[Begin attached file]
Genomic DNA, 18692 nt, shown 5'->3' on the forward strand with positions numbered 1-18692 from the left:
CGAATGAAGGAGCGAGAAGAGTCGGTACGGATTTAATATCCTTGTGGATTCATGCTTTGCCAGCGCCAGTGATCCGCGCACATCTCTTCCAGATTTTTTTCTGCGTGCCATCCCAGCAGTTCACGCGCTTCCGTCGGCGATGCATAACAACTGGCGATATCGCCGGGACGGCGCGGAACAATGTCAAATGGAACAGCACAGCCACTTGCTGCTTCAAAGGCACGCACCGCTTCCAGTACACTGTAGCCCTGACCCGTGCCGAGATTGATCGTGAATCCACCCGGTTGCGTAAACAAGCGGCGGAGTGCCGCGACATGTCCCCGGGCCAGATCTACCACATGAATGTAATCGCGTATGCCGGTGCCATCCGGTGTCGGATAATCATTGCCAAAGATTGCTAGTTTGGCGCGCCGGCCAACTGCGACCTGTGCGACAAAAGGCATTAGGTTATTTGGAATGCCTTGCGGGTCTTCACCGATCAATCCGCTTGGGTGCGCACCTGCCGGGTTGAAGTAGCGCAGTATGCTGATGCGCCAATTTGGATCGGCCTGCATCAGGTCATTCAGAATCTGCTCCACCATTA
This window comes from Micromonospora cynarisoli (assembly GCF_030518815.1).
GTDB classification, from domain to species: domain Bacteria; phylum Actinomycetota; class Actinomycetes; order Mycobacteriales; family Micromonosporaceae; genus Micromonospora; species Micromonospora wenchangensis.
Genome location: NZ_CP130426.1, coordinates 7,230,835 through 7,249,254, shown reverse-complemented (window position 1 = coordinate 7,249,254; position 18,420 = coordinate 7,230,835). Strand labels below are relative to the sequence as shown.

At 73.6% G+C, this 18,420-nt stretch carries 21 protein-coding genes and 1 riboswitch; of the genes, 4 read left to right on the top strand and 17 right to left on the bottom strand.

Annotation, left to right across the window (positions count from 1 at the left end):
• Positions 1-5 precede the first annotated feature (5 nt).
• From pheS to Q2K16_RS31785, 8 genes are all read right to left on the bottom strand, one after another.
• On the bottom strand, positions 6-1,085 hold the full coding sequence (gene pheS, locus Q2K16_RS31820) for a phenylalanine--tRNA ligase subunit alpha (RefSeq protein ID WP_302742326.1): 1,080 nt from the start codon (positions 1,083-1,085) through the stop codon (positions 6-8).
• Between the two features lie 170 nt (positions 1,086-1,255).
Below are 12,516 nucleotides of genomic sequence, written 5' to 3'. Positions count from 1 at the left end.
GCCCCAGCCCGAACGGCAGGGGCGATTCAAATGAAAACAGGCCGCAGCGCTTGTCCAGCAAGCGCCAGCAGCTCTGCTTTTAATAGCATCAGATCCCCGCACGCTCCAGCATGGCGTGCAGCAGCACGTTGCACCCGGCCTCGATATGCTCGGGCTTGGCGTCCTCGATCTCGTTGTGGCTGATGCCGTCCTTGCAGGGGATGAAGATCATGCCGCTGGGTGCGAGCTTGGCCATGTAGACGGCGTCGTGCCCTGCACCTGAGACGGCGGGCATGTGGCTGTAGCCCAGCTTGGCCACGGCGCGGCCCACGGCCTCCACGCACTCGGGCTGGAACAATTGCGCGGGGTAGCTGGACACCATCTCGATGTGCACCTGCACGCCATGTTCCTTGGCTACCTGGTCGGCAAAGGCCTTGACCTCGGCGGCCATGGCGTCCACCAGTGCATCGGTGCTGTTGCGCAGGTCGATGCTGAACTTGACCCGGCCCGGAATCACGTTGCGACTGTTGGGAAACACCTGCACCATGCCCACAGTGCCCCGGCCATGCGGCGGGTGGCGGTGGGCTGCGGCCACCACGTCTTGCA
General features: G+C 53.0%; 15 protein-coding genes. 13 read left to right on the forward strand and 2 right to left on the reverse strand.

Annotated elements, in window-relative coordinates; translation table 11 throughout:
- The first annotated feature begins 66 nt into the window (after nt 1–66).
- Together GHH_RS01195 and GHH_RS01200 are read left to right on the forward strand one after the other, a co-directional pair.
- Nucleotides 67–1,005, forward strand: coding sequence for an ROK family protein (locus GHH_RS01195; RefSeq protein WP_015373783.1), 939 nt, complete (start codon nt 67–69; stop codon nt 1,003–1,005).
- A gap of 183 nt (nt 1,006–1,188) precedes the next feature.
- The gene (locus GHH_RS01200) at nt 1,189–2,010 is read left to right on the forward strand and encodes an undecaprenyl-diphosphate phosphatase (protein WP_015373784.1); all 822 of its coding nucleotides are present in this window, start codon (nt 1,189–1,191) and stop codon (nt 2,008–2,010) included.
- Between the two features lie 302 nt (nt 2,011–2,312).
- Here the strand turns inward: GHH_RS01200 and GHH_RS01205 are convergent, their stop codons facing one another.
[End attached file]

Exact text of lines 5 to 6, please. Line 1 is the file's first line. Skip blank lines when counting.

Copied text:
Genome location: NZ_CP130426.1, coordinates 7,230,835 through 7,249,254, shown reverse-complemented (window position 1 = coordinate 7,249,254; position 18,420 = coordinate 7,230,835). Strand labels below are relative to the sequence as shown.

At 73.6% G+C, this 18,420-nt stretch carries 21 protein-coding genes and 1 riboswitch; of the genes, 4 read left to right on the top strand and 17 right to left on the bottom strand.